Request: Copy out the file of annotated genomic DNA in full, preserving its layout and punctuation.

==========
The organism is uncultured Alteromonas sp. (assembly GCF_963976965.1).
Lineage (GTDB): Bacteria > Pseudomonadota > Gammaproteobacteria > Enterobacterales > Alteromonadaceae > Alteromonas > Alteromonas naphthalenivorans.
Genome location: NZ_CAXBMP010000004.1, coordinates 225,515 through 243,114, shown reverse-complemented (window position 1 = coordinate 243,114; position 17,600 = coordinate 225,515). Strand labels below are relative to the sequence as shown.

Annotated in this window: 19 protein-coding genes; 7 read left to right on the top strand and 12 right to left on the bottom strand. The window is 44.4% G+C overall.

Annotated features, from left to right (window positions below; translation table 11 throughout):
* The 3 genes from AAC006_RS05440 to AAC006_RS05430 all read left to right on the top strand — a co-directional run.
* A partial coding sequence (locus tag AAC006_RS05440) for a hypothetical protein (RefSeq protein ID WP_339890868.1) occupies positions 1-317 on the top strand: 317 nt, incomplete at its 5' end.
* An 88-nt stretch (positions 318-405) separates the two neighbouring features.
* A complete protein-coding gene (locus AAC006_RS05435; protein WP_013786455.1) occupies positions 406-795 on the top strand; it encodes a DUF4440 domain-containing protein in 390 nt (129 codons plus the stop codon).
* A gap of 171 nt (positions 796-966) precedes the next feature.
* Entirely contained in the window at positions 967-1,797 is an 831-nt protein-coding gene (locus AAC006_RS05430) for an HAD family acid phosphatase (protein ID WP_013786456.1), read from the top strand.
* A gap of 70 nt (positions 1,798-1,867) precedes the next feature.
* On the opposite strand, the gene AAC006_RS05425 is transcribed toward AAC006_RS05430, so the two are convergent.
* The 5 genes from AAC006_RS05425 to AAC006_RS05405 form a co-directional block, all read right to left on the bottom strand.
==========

The organism is uncultured Alteromonas sp. (assembly GCF_963976965.1).
Lineage (GTDB): Bacteria > Pseudomonadota > Gammaproteobacteria > Enterobacterales > Alteromonadaceae > Alteromonas > Alteromonas naphthalenivorans.
Genome location: NZ_CAXBMP010000004.1, coordinates 225,515 through 243,114, shown reverse-complemented (window position 1 = coordinate 243,114; position 17,600 = coordinate 225,515). Strand labels below are relative to the sequence as shown.

Annotated in this window: 19 protein-coding genes; 7 read left to right on the top strand and 12 right to left on the bottom strand. The window is 44.4% G+C overall.

Annotated features, from left to right (window positions below; translation table 11 throughout):
* The 3 genes from AAC006_RS05440 to AAC006_RS05430 all read left to right on the top strand — a co-directional run.
* A partial coding sequence (locus tag AAC006_RS05440) for a hypothetical protein (RefSeq protein ID WP_339890868.1) occupies positions 1-317 on the top strand: 317 nt, incomplete at its 5' end.
* An 88-nt stretch (positions 318-405) separates the two neighbouring features.
* A complete protein-coding gene (locus AAC006_RS05435; protein WP_013786455.1) occupies positions 406-795 on the top strand; it encodes a DUF4440 domain-containing protein in 390 nt (129 codons plus the stop codon).
* A gap of 171 nt (positions 796-966) precedes the next feature.
* Entirely contained in the window at positions 967-1,797 is an 831-nt protein-coding gene (locus AAC006_RS05430) for an HAD family acid phosphatase (protein ID WP_013786456.1), read from the top strand.
* A gap of 70 nt (positions 1,798-1,867) precedes the next feature.
* On the opposite strand, the gene AAC006_RS05425 is transcribed toward AAC006_RS05430, so the two are convergent.
* The 5 genes from AAC006_RS05425 to AAC006_RS05405 form a co-directional block, all read right to left on the bottom strand.